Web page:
Sandra Day O’Connor

Deciding vote

The first woman to sit on the U.S. Supreme Court, Sandra Day O’Connor was known for a centrist pragmatism even as she often voted with the conservative bloc and waded into some of the most contentious issues during 25 years on the bench. The most politically provocative case of her tenure came in 2000, when the Supreme Court determined the presidential election. In a 5-4 split along ideological lines, with O’Connor joining the conservative majority, the court ruling resulted in George W. Bush’s victory over Al Gore. The divisive decision tainted the Justices with accusations of partisanship and tested Americans’ faith in their electoral system.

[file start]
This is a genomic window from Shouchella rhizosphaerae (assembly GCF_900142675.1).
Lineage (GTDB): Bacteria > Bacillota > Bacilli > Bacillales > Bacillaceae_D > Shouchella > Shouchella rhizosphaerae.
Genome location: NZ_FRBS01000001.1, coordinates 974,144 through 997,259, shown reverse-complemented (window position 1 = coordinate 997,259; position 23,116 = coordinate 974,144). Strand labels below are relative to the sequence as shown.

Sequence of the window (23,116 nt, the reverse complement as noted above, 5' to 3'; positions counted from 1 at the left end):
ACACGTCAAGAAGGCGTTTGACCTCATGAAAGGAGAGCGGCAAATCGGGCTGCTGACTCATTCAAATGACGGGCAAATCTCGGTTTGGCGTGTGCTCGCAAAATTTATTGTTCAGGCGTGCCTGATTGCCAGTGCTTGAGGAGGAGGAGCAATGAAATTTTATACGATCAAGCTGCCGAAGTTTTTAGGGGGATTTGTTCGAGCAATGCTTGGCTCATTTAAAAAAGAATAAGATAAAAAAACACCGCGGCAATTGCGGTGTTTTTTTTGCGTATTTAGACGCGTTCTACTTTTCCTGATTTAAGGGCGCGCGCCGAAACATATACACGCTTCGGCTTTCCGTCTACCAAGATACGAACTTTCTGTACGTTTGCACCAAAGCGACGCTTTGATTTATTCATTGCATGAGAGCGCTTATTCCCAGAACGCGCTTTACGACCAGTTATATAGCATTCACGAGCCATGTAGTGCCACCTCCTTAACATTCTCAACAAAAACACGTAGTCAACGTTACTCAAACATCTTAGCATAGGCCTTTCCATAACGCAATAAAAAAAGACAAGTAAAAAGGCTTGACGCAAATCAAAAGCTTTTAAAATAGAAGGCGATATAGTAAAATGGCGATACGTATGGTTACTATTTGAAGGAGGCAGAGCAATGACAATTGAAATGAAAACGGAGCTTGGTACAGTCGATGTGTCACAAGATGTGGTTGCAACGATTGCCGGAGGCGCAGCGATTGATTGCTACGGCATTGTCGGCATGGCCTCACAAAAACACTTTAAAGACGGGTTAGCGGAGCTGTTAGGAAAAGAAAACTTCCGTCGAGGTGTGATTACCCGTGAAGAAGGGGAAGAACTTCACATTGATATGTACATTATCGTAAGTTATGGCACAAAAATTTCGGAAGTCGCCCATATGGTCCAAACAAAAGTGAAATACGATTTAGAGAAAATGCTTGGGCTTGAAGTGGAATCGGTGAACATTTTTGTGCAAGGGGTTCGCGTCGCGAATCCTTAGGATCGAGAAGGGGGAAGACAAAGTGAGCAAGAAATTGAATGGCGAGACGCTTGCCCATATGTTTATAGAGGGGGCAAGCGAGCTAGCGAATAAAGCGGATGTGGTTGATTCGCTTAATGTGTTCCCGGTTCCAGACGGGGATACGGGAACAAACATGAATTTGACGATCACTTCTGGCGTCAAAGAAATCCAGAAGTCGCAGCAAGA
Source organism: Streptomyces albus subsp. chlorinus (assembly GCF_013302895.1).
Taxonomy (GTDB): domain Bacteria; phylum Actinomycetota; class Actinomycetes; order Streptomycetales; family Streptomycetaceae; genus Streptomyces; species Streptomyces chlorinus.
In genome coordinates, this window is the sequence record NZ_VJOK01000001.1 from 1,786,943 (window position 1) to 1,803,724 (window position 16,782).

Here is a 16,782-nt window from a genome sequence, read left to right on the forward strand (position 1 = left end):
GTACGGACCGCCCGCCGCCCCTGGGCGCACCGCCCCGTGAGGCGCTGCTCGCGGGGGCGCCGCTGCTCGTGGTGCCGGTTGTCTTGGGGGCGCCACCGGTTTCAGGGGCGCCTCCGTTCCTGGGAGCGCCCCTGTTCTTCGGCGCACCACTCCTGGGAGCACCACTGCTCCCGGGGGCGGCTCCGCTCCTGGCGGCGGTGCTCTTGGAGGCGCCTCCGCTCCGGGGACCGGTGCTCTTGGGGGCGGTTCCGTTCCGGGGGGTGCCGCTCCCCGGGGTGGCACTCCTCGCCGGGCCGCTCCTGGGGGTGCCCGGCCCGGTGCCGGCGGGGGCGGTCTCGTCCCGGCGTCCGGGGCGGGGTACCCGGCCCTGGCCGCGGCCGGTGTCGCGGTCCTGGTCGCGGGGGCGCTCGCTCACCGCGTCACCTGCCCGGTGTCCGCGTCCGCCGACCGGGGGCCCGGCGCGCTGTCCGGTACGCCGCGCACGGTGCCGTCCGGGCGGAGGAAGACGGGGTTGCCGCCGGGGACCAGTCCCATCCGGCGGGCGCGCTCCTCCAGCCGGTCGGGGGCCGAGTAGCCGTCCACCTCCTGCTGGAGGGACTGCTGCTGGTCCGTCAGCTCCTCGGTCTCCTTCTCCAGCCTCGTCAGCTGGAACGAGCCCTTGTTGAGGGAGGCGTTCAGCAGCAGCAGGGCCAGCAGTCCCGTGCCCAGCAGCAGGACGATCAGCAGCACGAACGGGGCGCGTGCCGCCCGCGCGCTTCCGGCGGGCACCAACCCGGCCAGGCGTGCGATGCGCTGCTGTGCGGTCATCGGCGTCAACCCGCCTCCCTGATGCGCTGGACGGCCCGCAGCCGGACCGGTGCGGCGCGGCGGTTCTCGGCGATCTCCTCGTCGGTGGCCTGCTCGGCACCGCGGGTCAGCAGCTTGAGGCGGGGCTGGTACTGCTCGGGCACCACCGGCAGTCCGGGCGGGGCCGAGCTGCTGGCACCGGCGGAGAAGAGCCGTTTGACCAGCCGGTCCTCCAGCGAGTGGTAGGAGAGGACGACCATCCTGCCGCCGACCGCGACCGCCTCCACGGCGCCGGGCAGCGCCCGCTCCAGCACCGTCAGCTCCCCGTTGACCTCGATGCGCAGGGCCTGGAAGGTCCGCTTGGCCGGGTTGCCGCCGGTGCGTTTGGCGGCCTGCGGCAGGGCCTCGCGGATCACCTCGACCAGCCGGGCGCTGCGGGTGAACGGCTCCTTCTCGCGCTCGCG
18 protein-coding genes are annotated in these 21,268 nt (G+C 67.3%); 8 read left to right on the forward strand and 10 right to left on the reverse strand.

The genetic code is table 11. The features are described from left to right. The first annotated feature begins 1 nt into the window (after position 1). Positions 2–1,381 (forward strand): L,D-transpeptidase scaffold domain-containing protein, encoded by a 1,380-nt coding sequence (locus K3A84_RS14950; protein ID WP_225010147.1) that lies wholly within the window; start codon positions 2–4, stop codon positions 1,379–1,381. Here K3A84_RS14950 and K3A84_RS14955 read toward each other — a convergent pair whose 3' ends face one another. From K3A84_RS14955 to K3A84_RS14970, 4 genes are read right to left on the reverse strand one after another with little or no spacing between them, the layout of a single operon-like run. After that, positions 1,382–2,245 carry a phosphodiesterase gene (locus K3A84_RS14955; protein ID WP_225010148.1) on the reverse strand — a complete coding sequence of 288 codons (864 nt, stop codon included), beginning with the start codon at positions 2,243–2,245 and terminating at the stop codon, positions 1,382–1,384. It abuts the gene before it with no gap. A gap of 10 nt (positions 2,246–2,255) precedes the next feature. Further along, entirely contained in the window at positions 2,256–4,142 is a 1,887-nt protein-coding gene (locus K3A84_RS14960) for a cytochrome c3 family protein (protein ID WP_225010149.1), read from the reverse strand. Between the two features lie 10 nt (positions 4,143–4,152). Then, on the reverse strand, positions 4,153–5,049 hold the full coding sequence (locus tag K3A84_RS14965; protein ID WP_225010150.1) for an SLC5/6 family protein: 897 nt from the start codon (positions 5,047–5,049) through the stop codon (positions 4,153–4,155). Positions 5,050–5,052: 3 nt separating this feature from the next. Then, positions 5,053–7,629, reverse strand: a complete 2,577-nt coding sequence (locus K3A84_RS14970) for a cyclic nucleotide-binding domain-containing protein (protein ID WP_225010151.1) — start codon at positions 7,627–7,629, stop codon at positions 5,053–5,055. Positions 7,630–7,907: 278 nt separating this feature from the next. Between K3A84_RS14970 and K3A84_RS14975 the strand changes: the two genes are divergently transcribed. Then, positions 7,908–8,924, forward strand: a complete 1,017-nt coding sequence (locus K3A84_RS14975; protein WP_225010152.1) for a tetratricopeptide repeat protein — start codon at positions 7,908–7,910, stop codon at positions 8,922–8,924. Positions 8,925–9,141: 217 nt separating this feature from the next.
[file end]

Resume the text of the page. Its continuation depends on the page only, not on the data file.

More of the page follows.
Wangari Maathai

Seeding a movement

Wangari Maathai was the first woman in Central and East Africa to earn a Ph.D., but she learned the ways of the world by planting trees. In 1977, she founded the Green Belt Movement to teach peasant women livelihoods while reforesting urban areas. That wholesome pursuit was seen as a threat by Kenya’s land-grabbing politicians, and in 2001, Maathai spent International Women’s Day in jail, where she often found herself. But having found organic links between environmentalism, poverty reduction and democratic rights, she a year later won a Parliament seat with 98% of the vote.

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